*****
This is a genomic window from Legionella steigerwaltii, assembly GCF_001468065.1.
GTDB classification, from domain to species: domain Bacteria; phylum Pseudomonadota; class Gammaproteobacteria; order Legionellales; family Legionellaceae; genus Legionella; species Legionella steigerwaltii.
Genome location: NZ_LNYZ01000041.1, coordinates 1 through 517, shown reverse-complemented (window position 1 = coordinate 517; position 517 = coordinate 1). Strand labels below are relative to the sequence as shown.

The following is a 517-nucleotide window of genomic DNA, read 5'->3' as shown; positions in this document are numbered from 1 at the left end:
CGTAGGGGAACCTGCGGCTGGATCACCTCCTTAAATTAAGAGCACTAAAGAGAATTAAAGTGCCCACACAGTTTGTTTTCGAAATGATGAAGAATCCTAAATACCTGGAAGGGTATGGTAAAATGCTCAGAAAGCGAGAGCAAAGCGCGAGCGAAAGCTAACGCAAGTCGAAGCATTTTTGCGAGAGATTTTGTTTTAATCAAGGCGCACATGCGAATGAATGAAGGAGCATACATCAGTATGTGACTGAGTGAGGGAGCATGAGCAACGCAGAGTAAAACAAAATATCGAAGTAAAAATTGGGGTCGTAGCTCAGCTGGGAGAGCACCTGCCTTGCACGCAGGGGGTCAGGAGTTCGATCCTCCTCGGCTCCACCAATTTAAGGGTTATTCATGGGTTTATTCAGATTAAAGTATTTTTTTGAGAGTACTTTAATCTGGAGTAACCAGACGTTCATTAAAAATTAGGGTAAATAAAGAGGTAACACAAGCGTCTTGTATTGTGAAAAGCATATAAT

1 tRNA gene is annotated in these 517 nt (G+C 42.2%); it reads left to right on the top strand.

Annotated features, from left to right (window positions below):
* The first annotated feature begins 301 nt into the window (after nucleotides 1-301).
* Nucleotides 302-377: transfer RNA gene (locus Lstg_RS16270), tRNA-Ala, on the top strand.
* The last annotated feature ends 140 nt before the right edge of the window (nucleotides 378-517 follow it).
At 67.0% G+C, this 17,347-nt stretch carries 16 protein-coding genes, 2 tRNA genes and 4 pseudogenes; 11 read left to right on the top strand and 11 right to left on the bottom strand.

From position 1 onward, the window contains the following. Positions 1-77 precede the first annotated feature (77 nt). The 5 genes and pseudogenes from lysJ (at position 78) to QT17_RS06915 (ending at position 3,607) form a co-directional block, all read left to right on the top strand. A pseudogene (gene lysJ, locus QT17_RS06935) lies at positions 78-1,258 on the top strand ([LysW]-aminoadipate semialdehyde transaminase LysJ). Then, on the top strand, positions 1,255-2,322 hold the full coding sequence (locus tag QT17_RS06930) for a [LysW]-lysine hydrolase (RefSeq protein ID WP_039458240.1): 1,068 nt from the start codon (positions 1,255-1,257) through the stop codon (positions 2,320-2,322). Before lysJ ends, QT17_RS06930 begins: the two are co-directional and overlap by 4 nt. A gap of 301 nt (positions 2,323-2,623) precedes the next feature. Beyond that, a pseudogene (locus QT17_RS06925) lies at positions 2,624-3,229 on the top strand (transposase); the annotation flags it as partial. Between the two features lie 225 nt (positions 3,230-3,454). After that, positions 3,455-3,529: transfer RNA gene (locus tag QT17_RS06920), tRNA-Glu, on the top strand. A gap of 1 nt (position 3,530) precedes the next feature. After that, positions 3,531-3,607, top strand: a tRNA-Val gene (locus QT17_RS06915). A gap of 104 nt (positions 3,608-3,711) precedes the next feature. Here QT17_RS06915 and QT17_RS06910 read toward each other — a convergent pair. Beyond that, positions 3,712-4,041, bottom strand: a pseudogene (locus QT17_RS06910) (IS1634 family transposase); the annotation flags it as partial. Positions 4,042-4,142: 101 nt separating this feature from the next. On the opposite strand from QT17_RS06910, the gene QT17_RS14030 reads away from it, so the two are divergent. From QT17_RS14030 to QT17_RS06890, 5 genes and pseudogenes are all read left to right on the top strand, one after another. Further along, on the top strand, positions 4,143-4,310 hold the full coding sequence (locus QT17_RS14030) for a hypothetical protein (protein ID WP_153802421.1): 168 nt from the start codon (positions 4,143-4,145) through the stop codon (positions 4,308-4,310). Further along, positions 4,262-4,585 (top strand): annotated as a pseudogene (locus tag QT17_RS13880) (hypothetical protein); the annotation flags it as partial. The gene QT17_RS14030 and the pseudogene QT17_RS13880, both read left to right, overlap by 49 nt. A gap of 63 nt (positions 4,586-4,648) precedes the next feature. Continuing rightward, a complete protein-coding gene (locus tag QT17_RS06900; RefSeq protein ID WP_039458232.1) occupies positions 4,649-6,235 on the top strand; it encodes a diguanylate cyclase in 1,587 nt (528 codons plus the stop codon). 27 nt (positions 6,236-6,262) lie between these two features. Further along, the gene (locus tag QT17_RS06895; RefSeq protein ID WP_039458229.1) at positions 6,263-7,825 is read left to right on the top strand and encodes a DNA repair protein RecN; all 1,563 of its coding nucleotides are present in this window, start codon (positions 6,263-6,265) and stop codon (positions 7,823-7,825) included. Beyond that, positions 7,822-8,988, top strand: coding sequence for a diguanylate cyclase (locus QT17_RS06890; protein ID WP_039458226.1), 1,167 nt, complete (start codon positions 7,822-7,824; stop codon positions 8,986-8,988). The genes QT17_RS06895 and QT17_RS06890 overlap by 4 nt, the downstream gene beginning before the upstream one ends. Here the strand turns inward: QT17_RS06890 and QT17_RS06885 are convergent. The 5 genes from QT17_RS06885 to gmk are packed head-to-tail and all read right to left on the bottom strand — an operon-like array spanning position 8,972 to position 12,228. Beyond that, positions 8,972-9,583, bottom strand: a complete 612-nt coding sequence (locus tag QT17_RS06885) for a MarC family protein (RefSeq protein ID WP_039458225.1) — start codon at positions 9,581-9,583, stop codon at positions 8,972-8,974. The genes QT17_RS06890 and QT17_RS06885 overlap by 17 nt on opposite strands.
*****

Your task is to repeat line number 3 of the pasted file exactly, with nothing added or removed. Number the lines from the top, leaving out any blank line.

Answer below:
Genome location: NZ_LNYZ01000041.1, coordinates 1 through 517, shown reverse-complemented (window position 1 = coordinate 517; position 517 = coordinate 1). Strand labels below are relative to the sequence as shown.